Book Review: Hammers on Bone
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I bang on about “genre” authors using “literary” techniques all of the time without ever mentioning that genre has its own unique uses of language that characterise it. When you read a hardboiled detective novel, it isn’t just the monologues and the tone that make the experience unique, there is also the lingo; the broads and dames, the slightly overwrought similes used to describe damned near everything almost to the point of decontextualization. Likewise, you are unlikely to pick up many romance novels and find words like “squamous” appearing prominently, unless you happen to have picked up the work of a very different Lovecraft.
In “Hammers On Bone” Cassandra Khaw combines the purple prose of Lovecraftian horror with the slang and sourness of a hardboiled detective novel. While she blends the two of them beautifully in terms of style, the real highlight for me was the way that Khaw blended the unique story elements of the two genres in completely unexpected ways. Her treatment of the hardboiled detective investigating supernatural threat is played fairly straight but the way that she has interpreted Lovecraft’s creatures leaves you uncertain how much of what you are dealing with is entirely new. Despite all of the overwrought description of Lovecraft’s work it was always detached and held at a safe distance to promote the idea that what was being witnessed was beyond the human observer’s ability to describe. Khaw defies this convention, she doesn’t just ascribe the creatures a gruesome and visceral body horror, she uses the hardboiled first-person perspective to make the reader live through it. To experience it first-hand.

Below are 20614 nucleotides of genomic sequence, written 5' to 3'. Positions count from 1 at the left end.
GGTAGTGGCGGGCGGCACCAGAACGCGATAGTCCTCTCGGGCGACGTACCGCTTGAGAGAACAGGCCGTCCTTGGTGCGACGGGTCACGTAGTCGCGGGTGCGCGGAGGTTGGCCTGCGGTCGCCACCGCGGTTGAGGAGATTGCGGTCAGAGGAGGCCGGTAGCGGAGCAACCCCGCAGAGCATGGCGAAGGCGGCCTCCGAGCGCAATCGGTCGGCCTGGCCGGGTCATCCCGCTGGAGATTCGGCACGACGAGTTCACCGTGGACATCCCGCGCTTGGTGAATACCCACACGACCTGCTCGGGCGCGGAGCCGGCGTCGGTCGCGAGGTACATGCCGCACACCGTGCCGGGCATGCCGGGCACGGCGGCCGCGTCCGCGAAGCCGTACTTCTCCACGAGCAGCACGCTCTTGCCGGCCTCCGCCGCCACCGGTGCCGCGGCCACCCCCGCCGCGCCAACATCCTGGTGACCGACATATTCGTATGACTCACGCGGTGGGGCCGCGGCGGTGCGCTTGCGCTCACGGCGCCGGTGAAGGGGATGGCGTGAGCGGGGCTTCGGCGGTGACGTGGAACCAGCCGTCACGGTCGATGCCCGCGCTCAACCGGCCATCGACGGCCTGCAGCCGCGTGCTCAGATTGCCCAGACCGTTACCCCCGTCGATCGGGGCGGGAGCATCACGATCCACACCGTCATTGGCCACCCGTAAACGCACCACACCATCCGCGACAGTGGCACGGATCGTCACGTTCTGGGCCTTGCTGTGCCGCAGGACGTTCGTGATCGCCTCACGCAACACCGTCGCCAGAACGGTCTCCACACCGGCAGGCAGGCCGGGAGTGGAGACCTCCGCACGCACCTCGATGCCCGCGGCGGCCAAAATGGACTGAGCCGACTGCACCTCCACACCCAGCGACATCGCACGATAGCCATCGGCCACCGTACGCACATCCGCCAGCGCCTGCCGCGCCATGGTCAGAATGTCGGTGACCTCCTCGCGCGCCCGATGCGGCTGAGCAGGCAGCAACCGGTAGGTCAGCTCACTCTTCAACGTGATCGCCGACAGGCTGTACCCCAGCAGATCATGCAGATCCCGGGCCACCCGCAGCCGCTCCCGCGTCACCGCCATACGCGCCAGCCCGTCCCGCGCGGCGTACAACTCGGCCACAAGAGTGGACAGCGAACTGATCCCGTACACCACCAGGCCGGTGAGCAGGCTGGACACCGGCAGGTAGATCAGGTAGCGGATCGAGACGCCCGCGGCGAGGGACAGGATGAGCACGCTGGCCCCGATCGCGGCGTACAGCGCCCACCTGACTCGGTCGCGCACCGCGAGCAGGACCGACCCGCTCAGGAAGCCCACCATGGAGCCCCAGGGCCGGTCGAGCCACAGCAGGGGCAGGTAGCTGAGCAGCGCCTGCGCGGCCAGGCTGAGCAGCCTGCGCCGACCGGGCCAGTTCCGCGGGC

In Lovecraftian fiction the monsters are often insidious, with some capable of forcing control over human bodies, but Khaw imagines this oppression as a literal infection, expressing itself in mutations and gorgeously detail. When the main character of a story is an infection and they have an intuitive grasp of manipulating flesh it opens up the reader to a whole new world of descriptive possibilities that are explored thoroughly.
The central character of the story, John Persons, is one of the monsters and you discover that within the first few words of the story, so I am not spoiling much, but it is the traces of his humanity that remain despite all of the horror that the world is built from that provide the emotional core to this world. Humanity is the backdrop on which this tale plays out, but it is also the scoring card by which the heroic monster measures himself. He doesn’t idolise or even particularly like the human race, if anything he is more aware of their faults than most humans seem to be, but he does have some sort of attachment to them. An attachment that is more powerful than his ties to his own species.
Like most hardboiled crime stories this story only deals with a single case and a little of the fallout, but there is such intensity to the writing that it overcomes the limitations of it length to linger in your imagination for days after you have read it. The two component genres are some of my favourites, but the way that they are brought together and brought into a modern setting really serves to highlight the strangeness inherent to both of them and makes this story more than the sum of its parts.